PART THIRD: THE LIGHTHOUSE
13. CHAPTER THIRTEEN
"No, don't, Giovanni. Not-to-night. Linda and father have been
talking together for a long time today."
"Ramirez, I fancy I heard. I do not know. I am afraid. I am
always afraid. It is like dying a thousand times a day. Your love
is to me like your treasure to you. It is there, but I can never
get enough of it."
He looked at her very still. She was beautiful. His desire had
grown within him. He had two masters now. But she was incapable
of sustained emotion. She was sincere in what she said, but she
slept placidly at night. When she saw him she flamed up always.
Then only an increased taciturnity marked the change in her. She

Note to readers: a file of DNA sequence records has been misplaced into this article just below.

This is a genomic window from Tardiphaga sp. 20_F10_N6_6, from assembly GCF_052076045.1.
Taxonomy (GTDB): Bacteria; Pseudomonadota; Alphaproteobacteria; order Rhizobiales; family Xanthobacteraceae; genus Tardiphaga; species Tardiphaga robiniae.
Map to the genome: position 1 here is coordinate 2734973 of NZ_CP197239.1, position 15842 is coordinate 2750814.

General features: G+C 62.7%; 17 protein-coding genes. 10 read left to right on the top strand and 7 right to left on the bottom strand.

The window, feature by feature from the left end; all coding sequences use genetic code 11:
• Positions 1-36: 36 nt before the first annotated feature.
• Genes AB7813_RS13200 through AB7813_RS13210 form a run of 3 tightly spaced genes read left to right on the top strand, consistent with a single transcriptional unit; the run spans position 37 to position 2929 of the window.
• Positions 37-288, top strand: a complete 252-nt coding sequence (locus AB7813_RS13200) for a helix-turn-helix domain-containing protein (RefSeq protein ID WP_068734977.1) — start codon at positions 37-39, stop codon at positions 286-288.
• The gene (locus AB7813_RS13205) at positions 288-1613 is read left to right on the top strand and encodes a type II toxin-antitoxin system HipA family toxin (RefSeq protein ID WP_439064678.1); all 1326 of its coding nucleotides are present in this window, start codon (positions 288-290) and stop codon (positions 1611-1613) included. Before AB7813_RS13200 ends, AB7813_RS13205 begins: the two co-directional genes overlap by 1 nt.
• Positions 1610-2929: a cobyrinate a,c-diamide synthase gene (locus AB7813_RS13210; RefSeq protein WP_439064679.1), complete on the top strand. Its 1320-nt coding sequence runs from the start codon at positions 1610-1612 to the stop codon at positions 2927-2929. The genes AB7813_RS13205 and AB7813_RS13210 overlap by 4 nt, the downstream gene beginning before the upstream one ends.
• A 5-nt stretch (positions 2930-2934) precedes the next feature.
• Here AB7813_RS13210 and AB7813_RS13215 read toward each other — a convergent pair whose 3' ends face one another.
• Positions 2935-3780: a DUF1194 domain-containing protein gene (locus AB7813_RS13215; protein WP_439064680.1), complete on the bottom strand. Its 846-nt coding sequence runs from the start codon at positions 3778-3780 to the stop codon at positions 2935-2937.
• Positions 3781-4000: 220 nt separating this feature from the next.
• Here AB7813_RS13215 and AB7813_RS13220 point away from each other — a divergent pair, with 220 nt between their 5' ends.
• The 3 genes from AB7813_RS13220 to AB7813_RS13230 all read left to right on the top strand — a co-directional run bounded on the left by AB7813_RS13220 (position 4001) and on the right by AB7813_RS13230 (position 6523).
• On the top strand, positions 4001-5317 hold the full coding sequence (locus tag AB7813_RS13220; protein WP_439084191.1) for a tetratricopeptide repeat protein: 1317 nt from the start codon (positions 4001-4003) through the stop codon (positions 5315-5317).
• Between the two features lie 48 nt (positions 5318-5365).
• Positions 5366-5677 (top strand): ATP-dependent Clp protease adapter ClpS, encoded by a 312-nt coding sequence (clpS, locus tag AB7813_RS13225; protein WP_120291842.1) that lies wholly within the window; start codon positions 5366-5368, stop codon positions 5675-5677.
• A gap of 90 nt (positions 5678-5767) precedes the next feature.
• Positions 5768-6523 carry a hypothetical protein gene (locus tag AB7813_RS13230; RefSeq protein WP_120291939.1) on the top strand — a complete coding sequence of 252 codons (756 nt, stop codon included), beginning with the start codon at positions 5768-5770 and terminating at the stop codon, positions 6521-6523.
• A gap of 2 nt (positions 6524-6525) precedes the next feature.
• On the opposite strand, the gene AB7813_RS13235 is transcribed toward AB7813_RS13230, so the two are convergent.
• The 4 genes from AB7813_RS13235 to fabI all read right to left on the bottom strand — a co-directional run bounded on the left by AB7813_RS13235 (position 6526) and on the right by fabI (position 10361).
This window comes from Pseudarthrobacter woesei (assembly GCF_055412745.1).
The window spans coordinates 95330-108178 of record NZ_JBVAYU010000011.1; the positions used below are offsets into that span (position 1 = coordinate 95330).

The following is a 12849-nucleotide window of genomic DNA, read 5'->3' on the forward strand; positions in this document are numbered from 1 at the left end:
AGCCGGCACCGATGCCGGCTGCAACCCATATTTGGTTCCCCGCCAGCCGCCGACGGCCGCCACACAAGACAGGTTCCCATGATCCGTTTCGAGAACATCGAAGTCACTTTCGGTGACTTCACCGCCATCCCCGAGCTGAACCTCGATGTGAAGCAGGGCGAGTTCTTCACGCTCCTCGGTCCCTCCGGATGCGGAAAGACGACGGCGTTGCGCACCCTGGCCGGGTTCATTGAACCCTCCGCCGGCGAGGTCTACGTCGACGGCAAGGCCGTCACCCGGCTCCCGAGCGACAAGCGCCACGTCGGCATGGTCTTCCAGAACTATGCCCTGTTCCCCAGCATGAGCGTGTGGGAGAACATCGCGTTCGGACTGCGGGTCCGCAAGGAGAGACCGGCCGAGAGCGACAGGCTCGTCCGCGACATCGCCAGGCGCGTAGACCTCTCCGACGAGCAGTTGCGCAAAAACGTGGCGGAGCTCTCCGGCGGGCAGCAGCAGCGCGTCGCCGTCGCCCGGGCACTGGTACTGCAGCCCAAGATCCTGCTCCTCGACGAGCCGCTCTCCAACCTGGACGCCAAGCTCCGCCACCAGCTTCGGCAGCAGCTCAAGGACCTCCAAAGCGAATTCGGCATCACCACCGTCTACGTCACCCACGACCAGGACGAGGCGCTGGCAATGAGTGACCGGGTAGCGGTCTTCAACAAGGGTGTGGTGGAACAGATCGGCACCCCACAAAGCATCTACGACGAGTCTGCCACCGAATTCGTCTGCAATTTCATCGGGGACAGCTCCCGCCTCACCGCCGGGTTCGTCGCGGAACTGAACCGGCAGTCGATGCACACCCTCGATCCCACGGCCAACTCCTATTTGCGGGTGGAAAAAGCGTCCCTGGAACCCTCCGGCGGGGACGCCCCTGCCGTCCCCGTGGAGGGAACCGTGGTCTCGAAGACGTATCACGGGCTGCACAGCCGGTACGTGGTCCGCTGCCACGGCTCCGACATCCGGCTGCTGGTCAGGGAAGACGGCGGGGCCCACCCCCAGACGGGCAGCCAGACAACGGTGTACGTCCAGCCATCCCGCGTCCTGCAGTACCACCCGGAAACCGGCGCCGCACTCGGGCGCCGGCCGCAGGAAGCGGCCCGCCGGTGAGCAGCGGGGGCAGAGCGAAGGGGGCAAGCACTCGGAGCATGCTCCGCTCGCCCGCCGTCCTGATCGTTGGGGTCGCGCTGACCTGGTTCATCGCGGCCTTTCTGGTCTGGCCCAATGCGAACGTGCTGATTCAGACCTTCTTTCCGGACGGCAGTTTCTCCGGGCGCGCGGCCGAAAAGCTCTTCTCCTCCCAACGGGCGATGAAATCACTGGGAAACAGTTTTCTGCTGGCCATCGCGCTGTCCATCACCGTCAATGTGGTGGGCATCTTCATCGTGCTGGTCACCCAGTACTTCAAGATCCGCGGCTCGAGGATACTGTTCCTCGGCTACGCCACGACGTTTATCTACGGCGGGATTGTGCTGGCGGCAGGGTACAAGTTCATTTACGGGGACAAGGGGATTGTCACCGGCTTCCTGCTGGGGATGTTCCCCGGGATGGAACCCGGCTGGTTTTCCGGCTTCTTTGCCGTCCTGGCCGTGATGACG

was afraid of betraying herself. She was afraid of pain, of
bodily harm, of sharp words, of facing anger, and witnessing
violence. For her soul was light and tender with a pagan
sincerity in its impulses. She murmured--
"Give up the palazzo, Giovanni, and the vineyard on the hills,
for which we are starving our love."
She ceased, seeing Linda standing silent at the corner of the
Nostromo turned to his affianced wife with a greeting, and was
amazed at her sunken eyes, at her hollow cheeks, at the air of
illness and anguish in her face.
"Have you been ill?" he asked, trying to put some concern into
Her black eyes blazed at him. "Am I thinner?" she asked.
"Every day counts--for all of us."
"I shall go grey, I fear, before the ring is on my finger," she
said, slowly, keeping her gaze fastened upon him.
She waited for what he would say, rolling down her turned-up